One of the significant advantages of the sorted() function is that it offers a non-destructive way of sorting an iterable. This means that the original iterable remains unchanged, and the sorted items are returned as a new list.

As a result, the sorted() function retains the original order of the iterable and doesn’t modify it. Let’s consider an example below:

fruits = [‘apple’, ‘banana’, ‘orange’, ‘kiwi’, ‘pear’]

sorted_fruits = sorted(fruits)

print(sorted_fruits)

# Output: [‘apple’, ‘banana’, ‘kiwi’, ‘orange’, ‘pear’]

In this example, we have an unordered list of fruits. We apply the sorted() function on the fruits list, which returns a new sorted list and assigns it to sorted_fruits.

The output displays the sorted list in ascending order.

Sort() Method

The sort() method is another built-in method that modifies the original list without creating a new list. The sort() method sorts the elements in place, which means that the original items are modified, and there is no new list created.

The syntax of the sort() method is as follows:

list.sort(key=None, reverse=False)

The key parameter and the reverse parameter have the same functionality as in the sorted() function. One of the significant advantages of the sort() method is that it sorts the iterable in place, which means it consumes less memory than the sorted() function.

Additionally, the sort() method is faster than the sorted() function, especially for larger items. Let’s consider an example to illustrate the use of the sort() method:

numbers = [5, 8, 1, 3, 7, 2]

numbers.sort()

print(numbers)

# Output: [1, 2, 3, 5, 7, 8]

In this example, we have an unordered list of numbers. Using the sort() method, the numbers list is sorted in ascending order.

Since the original list is modified, the output of the sorted list is displayed in place.

Custom Sorting Functions and Sorting in Descending Order

Python provides flexibility in sorting methods by allowing users to define their own sorting functions. Custom sorting functions allow developers to sort based on their specific criteria.

By using a custom sorting function, we can specify how we want to compare and sort our data. Let’s consider the following example to illustrate the use of custom sorting functions:

students = [(‘Tom’, 19), (‘Jane’, 18), (‘Alice’, 20), (‘Bob’, 17)]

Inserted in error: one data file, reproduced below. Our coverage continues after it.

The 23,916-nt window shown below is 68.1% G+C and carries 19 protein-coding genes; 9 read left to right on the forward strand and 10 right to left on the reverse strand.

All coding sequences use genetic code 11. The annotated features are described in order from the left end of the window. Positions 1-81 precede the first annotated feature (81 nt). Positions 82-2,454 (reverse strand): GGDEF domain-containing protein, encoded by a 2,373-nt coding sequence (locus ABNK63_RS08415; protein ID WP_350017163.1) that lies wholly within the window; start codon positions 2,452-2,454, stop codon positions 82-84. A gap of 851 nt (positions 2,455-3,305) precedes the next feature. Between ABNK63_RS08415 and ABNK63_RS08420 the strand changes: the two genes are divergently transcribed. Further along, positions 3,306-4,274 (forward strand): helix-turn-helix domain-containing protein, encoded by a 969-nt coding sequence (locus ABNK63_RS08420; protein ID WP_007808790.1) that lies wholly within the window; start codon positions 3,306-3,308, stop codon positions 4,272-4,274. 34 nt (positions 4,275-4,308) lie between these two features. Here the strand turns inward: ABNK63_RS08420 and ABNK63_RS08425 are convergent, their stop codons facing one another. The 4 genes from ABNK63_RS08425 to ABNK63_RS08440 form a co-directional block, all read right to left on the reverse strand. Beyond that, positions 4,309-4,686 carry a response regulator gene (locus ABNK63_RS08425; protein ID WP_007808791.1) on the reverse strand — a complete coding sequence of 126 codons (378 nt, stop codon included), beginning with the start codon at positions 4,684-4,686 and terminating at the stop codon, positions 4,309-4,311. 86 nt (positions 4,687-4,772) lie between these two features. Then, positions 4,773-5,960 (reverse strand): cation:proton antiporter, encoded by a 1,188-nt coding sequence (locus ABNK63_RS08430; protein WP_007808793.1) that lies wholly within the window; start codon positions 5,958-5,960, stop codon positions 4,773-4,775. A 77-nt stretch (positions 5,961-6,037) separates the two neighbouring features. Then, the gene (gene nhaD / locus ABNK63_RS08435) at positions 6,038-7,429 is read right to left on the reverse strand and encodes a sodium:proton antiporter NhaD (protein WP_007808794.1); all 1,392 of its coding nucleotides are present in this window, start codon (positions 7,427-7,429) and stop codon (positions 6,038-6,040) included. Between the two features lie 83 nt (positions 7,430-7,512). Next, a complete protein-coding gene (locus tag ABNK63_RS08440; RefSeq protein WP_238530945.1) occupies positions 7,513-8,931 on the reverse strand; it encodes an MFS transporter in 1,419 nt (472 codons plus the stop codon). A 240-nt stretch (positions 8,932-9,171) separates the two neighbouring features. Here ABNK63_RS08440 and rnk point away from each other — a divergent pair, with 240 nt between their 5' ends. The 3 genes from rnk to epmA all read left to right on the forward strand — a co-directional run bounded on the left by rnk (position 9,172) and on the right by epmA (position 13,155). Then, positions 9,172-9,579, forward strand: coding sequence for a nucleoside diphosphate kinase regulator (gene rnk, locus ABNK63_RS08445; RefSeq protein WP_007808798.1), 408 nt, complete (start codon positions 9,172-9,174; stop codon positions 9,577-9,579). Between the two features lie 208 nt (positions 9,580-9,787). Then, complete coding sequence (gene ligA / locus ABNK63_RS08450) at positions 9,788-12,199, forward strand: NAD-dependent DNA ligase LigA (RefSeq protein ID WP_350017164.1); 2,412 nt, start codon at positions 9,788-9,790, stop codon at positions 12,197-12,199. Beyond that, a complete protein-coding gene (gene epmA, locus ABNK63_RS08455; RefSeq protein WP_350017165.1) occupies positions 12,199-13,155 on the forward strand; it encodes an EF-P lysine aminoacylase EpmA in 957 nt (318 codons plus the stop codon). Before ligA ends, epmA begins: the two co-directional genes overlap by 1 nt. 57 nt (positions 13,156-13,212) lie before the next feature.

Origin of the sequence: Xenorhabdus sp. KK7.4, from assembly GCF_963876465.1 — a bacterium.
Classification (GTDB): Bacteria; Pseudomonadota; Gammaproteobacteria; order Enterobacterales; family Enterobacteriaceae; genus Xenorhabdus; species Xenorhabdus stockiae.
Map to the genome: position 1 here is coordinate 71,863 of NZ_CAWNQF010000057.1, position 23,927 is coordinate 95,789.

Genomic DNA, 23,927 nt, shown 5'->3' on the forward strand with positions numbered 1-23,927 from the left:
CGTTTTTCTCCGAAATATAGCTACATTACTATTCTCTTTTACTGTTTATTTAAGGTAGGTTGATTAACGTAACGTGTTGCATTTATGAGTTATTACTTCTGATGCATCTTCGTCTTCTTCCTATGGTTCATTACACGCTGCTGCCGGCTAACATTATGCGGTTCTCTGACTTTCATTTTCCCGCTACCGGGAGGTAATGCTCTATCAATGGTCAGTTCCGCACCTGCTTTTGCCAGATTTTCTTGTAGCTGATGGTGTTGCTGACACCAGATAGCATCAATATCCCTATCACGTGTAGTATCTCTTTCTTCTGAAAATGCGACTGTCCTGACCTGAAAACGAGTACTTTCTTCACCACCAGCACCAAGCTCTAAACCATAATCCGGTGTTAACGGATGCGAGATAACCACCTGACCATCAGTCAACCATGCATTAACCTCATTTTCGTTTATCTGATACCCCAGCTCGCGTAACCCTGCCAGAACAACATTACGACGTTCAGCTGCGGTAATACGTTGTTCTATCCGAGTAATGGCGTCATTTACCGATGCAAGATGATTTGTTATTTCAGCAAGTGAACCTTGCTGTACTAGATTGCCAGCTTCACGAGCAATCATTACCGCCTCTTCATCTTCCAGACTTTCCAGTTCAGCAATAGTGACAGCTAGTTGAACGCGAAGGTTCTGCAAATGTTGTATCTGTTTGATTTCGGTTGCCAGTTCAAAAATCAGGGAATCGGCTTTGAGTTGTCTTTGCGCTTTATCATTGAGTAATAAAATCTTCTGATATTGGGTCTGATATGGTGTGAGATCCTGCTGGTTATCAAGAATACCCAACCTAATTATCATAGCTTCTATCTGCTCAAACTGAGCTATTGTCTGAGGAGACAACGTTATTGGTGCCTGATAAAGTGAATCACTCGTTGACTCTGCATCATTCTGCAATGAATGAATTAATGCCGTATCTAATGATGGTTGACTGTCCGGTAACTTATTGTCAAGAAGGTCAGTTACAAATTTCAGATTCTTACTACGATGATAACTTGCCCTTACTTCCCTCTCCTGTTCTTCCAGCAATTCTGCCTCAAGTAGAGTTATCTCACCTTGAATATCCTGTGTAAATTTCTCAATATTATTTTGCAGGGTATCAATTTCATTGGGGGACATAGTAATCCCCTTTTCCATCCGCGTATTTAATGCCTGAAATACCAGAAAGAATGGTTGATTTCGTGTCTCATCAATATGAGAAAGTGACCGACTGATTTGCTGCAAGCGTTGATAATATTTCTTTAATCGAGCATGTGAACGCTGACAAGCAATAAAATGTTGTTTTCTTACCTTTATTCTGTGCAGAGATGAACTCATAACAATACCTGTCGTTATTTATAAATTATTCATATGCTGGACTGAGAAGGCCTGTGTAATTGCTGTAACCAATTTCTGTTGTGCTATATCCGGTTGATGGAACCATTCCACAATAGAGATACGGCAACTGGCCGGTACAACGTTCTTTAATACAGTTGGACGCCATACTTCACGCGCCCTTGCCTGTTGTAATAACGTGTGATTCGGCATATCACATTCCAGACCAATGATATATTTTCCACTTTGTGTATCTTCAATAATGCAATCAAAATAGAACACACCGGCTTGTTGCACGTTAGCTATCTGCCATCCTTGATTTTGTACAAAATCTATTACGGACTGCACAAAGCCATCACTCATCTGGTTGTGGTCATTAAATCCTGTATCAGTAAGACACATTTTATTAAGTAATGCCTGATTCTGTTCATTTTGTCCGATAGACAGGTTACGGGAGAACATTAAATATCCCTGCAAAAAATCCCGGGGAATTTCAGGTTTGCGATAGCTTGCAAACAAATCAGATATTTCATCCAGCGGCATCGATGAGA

def sort_age(x):

return x[1]

sorted_students = sorted(students, key=sort_age)

print(sorted_students)

# Output: [(‘Bob’, 17), (‘Jane’, 18), (‘Tom’, 19), (‘Alice’, 20)]

In this example, we have a list of tuples containing student names and ages. A custom sorting function sort_age() is defined that returns the second item in each tuple, which represents the age.

The sorted() function is called with our custom function as the key argument. The output displays the sorted students by age in ascending order.

Sorting in descending order can be achieved by setting the reverse argument to True for both the sorted() function and sort() method. Let’s take a look at the example:

fruits = [‘apple’, ‘banana’, ‘orange’, ‘kiwi’, ‘pear’]

fruits.sort(reverse=True)

print(fruits)

# Output: [‘pear’, ‘orange’, ‘kiwi’, ‘banana’, ‘apple’]

In this example, we have an unordered list of fruits. The sort() method is called on fruits with the reverse argument set to True.

The output displays the sorted fruits in descending order.

Conclusion

The sorted() function and the sort() method are essential methods for sorting data structures in Python. The sorted() function returns a new sorted list without modifying the original iterable, while the sort() method sorts the original iterable in place, modifying the original order.

Python provides the flexibility of custom sorting functions, which allow users to sort based on their specific criteria. By knowing the differences and advantages between these methods, developers can choose the appropriate method to sort their data structures in Python.

In conclusion, sorting is a crucial operation in programming, and Python offers two built-in methods for sorting: the sorted() function and sort() method. The sorted() function returns a new sorted list, leaving the original iterable unchanged, while the sort() method sorts the original iterable in place, modifying its original order.

By using a custom sorting function, developers can sort based on specific criteria. The reverse argument can be used to sort data structures in descending order.

Ultimately, understanding the differences, advantages, and use cases of each method can help developers choose the appropriate method for sorting their data types in Python. With the knowledge gained from this article, Python developers can properly implement sorting methods, save time, and write efficient code.